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Epigastric and Chest Pain Consultation MT Sample Report

DATE OF CONSULTATION:  MM/DD/YYYY

REFERRING PHYSICIAN:  John Doe, MD

REASON FOR CONSULTATION:  Epigastric and chest pain with vomiting and hematemesis.

HISTORY OF PRESENT ILLNESS:  The patient is a (XX)-year-old African-American woman who has a history of peptic ulcer disease and gastroesophageal reflux disease.  The patient was admitted for epigastric and chest pain of 4 days' duration.  Per the patient, she has been experiencing aching pain in the epigastrium and in the retrosternal area, which is fairly constant, grade 8/10 in severity, pain associated with nausea and vomiting.  The pain was getting worse when eating food and better after vomiting.  She was vomiting all the food she was eating and had one episode of small amount of bright red blood hematemesis.  She also has on and off melena at home.  She has been taking Naprosyn 500 mg p.o. b.i.d. for the last 10 months because of chronic neck pain because of a motor vehicle accident.  She also was found to have peptic ulcer disease.  She has been taking Prevacid at home along with Flexeril and Naprosyn.  The pain got worse before she was admitted to the hospital because of which she was admitted for further evaluation.  She is status post cholecystectomy for gallstone disease.  There is no history of recent weight loss.  No history of fever.  On admission, the patient was found to have a white cell count of 15.5, which reduced to 8 today.  The hemoglobin was 9.8, which increased to 12 without any packed RBC transfusion.  Her electrolyte panel is otherwise unremarkable.

PAST MEDICAL HISTORY:  Significant for chronic neck pain because of a motor vehicle accident, peptic ulcer disease, gastroesophageal reflux disease, and ovarian cyst.

PAST SURGICAL HISTORY:  Cholecystectomy, appendectomy, and hysterectomy.

MEDICATIONS:  At home, the patient takes Naprosyn, Tylenol, Flexeril, and Prevacid.  In hospital, she is on Protonix and IV fluids.

ALLERGIES:  No known drug allergies.

FAMILY HISTORY:  The patient's mother had coronary artery disease and died of an ovarian cancer.  She has one brother and one sister.  She is divorced, and she has one child.

SOCIAL HISTORY:  The patient does not smoke, does not drink alcohol, does not do any injection drugs.

REVIEW OF SYSTEMS:  As above.  Otherwise, negative for other systems.

PHYSICAL EXAMINATION:
GENERAL:  The patient is a (XX)-year-old woman, who is alert and oriented x3, comfortable at rest.
VITAL SIGNS:  Temperature 98.6, heart rate 74, blood pressure 98/66, respirations 18.
HEENT:  Normocephalic, atraumatic.  Pupils are equal, round, reacting to light and accommodation.  Extraocular muscles are intact.  ENT examination is normal.
NECK:  There is no JVD.  There is no lymphadenopathy.  There is no thyromegaly.  Neck is supple.
HEART:  First and second heart sounds normally heard.  No third sound.  No fourth sound.  No murmurs.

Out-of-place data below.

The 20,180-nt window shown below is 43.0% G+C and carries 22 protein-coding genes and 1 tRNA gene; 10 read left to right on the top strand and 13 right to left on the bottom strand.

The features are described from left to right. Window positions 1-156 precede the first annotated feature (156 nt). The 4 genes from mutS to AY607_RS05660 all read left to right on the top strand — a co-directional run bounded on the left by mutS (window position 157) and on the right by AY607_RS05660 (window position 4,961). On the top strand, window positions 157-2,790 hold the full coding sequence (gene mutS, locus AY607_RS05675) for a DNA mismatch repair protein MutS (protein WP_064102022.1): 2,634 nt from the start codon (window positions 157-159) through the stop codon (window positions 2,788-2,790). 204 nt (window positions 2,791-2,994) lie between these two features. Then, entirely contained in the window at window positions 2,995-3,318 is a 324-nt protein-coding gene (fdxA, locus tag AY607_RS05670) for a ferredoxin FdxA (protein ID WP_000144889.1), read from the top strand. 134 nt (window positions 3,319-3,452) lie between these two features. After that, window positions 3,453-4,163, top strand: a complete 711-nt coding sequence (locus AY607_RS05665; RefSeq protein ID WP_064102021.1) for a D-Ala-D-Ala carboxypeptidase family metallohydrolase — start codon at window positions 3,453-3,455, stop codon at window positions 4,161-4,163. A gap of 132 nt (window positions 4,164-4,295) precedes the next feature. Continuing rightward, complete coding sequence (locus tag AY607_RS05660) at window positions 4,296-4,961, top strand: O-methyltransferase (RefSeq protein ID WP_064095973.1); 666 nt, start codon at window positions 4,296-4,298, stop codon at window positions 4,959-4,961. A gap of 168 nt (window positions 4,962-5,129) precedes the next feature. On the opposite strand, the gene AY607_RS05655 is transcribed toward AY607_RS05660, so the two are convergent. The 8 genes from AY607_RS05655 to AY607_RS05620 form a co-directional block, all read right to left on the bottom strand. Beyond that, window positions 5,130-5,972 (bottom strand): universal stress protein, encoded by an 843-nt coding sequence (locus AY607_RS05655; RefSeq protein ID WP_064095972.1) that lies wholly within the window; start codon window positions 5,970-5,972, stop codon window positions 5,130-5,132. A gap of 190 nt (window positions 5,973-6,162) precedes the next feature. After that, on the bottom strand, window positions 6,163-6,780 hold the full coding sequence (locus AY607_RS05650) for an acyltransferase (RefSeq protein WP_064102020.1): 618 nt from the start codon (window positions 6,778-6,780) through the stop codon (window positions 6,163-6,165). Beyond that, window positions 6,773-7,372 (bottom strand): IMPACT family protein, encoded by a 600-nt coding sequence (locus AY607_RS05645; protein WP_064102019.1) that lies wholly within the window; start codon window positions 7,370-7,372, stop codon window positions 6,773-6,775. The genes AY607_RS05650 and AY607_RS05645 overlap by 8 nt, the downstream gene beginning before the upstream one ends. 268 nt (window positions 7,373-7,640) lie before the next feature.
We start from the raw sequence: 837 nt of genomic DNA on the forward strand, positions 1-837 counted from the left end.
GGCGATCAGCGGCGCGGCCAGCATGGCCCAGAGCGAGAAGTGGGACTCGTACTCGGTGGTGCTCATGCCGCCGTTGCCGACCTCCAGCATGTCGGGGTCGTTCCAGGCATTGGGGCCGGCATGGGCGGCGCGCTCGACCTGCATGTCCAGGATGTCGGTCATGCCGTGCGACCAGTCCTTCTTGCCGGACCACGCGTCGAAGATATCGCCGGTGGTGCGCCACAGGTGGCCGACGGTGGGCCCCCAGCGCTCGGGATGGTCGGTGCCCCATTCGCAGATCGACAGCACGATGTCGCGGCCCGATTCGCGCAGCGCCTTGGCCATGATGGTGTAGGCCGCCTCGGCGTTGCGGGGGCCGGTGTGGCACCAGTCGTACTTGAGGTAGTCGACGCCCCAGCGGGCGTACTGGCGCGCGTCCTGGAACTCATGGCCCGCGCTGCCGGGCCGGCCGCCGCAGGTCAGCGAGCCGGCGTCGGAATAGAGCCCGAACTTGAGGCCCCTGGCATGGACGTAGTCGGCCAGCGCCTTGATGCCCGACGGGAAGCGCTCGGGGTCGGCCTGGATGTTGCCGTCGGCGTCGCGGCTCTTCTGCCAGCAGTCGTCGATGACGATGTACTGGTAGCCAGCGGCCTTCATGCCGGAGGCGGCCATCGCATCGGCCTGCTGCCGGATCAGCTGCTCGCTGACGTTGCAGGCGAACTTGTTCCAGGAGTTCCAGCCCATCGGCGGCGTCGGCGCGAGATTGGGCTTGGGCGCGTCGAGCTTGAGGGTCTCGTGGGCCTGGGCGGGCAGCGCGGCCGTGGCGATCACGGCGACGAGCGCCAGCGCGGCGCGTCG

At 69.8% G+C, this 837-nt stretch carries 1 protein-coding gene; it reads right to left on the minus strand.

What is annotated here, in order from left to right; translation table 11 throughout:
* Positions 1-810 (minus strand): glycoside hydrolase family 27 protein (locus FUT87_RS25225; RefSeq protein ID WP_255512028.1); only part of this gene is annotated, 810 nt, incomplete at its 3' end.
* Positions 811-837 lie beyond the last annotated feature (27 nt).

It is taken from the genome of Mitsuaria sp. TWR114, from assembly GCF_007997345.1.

LUNGS:  Auscultation of the lungs showed bilateral vesicular breath sounds.
ABDOMEN:  Examination of the abdomen shows soft and scaphoid abdomen.  There is a surgical scar in the epigastrium.  There is a deep tenderness in the epigastrium in the right upper quadrant of the abdomen.  No hepatosplenomegaly.  No ascites.  Normal peristaltic sounds are heard.
EXTREMITIES:  Extremity examination shows no edema, no rash.
NEUROLOGIC:  No focal neurological deficits.

LABORATORY DATA:  The patient's labs shows a white cell count of 8, hemoglobin 12, platelet count 244,000 with an MCV of 88.  Electrolytes panel shows sodium 140, potassium 3.7, bicarbonate 24, chloride 109, BUN 12, creatinine 0.9, glucose of 84.  No LFTs have been done yet.

DIAGNOSTIC STUDIES:  Ultrasound of the abdomen shows the patient is status post cholecystectomy.  There is no biliary dilation.

ASSESSMENT AND PLAN:
1.  Epigastric pain with vomiting and one episode of small amount of hematemesis with a history of nonsteroidal anti-inflammatory drug use.  Rule out peptic ulcer disease, gastritis, esophagitis, and hepatitis.  The patient at this time needs to have an EGD to rule out acid peptic disease.  The procedure of EGD, including the risks of perforation, bleeding, infection, allergy, and hypotension secondary to sedation were explained to her in detail, and she was willing to have the procedure.  The patient will be kept n.p.o. now, and we will have the EGD today.  She is going to be started on oral feeding after the EGD is done on her.  Continue Protonix at this time.  Also, check the liver function tests.  Discontinue nonsteroidal anti-inflammatory drugs.  Further recommendations after EGD.
2.  History of black stools at home.  The patient's stools have been sent for guaiac.  In case there is no pathology seen in the upper GI tract and stools are positive for guaiac, she will require a colonoscopy as well.

Thank you, Dr. Doe, for the opportunity to participate in this patient's care.


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